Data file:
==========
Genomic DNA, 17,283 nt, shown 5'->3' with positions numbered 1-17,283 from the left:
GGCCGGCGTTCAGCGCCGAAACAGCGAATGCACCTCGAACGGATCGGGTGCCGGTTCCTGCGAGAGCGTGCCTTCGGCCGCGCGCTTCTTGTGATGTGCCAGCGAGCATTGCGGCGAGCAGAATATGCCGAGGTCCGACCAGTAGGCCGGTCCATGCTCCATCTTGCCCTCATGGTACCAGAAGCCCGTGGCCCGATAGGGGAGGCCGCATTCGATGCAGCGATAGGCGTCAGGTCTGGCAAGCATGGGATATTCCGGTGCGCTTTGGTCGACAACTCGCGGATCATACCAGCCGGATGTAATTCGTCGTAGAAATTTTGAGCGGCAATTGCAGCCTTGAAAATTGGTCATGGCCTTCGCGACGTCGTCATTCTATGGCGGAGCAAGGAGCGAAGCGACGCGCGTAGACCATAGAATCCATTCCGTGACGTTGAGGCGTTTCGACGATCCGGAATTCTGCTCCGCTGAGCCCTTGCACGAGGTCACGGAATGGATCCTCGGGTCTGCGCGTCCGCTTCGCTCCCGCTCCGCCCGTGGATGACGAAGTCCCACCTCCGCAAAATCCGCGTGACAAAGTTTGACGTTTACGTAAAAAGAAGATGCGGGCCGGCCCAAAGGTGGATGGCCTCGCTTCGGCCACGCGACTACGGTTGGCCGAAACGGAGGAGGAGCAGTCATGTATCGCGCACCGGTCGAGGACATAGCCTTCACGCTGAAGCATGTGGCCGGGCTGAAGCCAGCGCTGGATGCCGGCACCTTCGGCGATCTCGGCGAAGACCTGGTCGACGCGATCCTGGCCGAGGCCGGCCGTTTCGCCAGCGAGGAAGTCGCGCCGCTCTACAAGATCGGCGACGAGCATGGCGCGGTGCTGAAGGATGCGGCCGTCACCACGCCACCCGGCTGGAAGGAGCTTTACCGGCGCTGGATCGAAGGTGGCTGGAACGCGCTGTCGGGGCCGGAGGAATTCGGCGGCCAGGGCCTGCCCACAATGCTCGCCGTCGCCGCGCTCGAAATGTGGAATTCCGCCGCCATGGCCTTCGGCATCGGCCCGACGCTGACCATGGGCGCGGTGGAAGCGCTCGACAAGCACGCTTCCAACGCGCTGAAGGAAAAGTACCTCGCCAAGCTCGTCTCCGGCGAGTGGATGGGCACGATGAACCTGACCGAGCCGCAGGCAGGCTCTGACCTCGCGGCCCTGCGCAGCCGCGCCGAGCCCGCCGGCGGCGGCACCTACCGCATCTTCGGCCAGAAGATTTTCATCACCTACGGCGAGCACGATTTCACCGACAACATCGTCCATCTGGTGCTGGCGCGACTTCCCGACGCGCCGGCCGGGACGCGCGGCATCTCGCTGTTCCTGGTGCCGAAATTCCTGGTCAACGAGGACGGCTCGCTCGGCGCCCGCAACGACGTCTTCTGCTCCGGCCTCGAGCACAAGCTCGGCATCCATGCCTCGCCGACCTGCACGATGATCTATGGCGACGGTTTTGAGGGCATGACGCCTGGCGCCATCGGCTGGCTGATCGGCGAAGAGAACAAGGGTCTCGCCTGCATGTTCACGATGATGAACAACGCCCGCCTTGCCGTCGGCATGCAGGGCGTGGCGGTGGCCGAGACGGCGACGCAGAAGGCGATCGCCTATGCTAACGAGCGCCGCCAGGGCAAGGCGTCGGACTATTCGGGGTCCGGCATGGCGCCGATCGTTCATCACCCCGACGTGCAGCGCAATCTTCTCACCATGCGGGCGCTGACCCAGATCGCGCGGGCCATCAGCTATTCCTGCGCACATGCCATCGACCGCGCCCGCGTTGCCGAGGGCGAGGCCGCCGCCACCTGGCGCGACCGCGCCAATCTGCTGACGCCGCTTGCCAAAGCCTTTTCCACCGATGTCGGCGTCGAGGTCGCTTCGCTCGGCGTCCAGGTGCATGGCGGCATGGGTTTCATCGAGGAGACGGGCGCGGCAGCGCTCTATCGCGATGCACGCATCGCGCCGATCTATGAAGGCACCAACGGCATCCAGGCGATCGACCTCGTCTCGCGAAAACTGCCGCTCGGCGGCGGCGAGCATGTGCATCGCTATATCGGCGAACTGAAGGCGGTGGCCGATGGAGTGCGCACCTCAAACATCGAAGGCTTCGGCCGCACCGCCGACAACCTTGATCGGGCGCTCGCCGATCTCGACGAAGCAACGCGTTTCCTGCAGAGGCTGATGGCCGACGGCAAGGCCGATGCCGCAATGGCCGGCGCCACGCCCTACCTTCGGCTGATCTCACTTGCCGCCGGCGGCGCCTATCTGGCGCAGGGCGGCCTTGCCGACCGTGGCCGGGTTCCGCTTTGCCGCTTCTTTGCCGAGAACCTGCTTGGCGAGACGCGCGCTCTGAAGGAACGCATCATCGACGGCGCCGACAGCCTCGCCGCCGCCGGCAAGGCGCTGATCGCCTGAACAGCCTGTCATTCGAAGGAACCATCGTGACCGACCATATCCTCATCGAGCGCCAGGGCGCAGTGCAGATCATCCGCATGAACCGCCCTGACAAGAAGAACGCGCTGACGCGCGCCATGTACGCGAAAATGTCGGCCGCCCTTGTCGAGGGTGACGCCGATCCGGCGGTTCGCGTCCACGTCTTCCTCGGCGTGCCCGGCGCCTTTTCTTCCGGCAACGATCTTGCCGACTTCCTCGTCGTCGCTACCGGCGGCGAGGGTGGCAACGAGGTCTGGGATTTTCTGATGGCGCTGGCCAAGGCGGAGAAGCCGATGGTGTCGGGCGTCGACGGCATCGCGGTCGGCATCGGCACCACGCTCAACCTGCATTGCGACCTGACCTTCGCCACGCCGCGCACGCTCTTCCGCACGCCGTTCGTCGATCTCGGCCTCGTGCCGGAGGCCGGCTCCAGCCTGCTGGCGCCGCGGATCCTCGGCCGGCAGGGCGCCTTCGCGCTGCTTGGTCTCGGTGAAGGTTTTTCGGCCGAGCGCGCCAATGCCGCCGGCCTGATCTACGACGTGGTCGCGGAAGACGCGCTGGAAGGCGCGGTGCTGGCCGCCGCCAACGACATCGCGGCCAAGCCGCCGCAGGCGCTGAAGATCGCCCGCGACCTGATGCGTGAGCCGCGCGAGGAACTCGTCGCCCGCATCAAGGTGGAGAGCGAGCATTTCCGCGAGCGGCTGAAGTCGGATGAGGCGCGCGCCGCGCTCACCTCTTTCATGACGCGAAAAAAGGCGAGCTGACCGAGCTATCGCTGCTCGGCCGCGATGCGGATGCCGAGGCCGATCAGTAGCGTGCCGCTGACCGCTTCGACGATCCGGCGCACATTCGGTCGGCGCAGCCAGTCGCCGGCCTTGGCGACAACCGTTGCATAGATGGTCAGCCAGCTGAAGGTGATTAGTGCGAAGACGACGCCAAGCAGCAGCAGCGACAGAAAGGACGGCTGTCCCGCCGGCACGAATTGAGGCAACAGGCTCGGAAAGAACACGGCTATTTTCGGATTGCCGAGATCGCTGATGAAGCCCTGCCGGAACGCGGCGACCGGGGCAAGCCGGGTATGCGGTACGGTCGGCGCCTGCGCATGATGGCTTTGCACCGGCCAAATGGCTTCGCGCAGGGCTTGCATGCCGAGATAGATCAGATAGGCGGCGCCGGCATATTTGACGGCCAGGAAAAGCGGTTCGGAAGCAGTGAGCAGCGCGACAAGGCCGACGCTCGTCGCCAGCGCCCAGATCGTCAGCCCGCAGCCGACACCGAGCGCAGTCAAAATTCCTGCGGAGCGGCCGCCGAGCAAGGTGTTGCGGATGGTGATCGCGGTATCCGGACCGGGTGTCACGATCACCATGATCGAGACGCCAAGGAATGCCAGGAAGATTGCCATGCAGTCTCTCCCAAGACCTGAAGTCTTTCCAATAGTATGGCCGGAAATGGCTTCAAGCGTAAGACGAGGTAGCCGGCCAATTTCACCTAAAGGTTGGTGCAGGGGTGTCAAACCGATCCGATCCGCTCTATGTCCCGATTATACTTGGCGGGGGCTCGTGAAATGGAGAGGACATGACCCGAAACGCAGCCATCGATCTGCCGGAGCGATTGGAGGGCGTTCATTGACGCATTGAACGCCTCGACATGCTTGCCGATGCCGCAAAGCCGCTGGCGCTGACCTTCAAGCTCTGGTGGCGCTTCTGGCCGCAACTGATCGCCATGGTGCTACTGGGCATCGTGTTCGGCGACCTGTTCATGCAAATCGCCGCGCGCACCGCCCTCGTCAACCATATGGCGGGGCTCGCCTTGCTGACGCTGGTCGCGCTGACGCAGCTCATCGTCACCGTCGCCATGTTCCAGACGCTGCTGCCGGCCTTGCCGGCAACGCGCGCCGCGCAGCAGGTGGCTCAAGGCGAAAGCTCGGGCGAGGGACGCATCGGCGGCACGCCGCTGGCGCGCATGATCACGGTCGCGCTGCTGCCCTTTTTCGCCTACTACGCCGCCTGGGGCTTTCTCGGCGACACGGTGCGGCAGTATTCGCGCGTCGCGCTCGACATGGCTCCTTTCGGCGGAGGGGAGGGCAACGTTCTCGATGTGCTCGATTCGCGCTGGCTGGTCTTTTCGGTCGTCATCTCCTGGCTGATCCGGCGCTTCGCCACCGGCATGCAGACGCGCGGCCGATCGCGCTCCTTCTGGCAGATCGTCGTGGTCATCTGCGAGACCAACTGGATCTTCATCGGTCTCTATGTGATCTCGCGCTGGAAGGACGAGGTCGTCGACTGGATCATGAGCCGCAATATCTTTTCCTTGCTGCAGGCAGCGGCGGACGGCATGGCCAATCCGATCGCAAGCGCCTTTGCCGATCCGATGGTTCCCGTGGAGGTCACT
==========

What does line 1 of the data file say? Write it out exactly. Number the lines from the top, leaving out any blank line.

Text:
Genomic DNA, 17,283 nt, shown 5'->3' with positions numbered 1-17,283 from the left: